With millions of Americans underwater on their mortgages and facing foreclosure, loan modifications have emerged as a potential solution to the housing crisis. But the push to modify loans has also provide new opportunities for con artists, according to fair housing advocates.
"All those people who did unconscionable things to people with the subprime and predatory lending…they're making their living now in these mortgage modification scams," says Shanna Smith, CEO of the National Fair Housing Alliance (NFHA), a consortium of more than 220 private, non‐profit fair housing organizations.
A recent investigation by the NFHA and three sister organizations found the loan modification industry as being "rife with corrupt practices."
Among the findings:
- 55% required an upfront fee to start work.
- 43% guaranteed or promised they could secure a loan modification before reviewing documents.
- 24% advised or encouraged homeowners to stop making their mortgage payments or to stop contacting their lenders.
- 12% discouraged homeowners from seeking free help from government-approved housing counseling agencies.
In the accompanying video, Smith describes the findings of the investigation and offers advice for homeowners on how to avoid being scammed.
First and foremost, "anybody who asks for upfront fees is probably a scammer," she says.
Second, Smith advocates homeowners work with their current lender and take advantage of counseling services offered by the Department of Housing and Urban Development (HUD). "It may take longer but it's free and they're not going to scam you," she says.
Third, Smith says it's a "myth" that you have to be behind on your mortgage in order to qualify for a loan modification. "Don't ever stop paying because someone advises you," she says. "Don't lie about your income. Be honest and forthright…with your lender."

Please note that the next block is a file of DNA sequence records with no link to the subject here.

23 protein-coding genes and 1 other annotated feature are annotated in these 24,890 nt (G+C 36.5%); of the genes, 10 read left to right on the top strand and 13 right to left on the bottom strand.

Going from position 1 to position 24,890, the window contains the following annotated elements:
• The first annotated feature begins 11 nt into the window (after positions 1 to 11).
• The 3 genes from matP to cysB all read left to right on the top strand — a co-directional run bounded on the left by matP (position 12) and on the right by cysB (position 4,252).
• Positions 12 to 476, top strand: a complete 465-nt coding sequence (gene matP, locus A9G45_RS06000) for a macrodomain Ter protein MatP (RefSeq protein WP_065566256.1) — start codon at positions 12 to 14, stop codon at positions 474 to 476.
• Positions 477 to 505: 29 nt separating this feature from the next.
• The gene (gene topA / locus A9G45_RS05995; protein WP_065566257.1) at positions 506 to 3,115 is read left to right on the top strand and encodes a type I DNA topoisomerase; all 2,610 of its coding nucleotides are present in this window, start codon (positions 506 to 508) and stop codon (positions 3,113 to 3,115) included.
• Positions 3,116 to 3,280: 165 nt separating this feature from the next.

Fourth, don't sign over your deed to a third party who promises to pay your mortgage while working out a modification with your lender. This relatively new industry practice typically results in homeowners having their home sold out from under them, Smith says.
Fifth, only use HUD-approved loan modification companies.
Whether it's a promise to refi at a very low rate or quickly get you a loan modification, "if it sounds too good to be true, it probably is," Smith says.
While this may all seem self-evident, millions of Americans got in way over their heads during the housing boom earlier this decade and were taken advantage of by scam artists. Many financial criminals are now returning to the scene of the crime.
Smith's organization has been sharing the results of its study with lawmakers and the new Consumer Financial Protection Agency. NFHA's hope is that state and federal law enforcement agencies will investigate the loan modification industry, where it's common practice for firms to frequently change their name, phone numbers and addresses in order to stay one step ahead of the law — and the consumers they've recently bilked.
"It's like whack-a-mole," Smith says. "People in America, you're at risk of being scammed."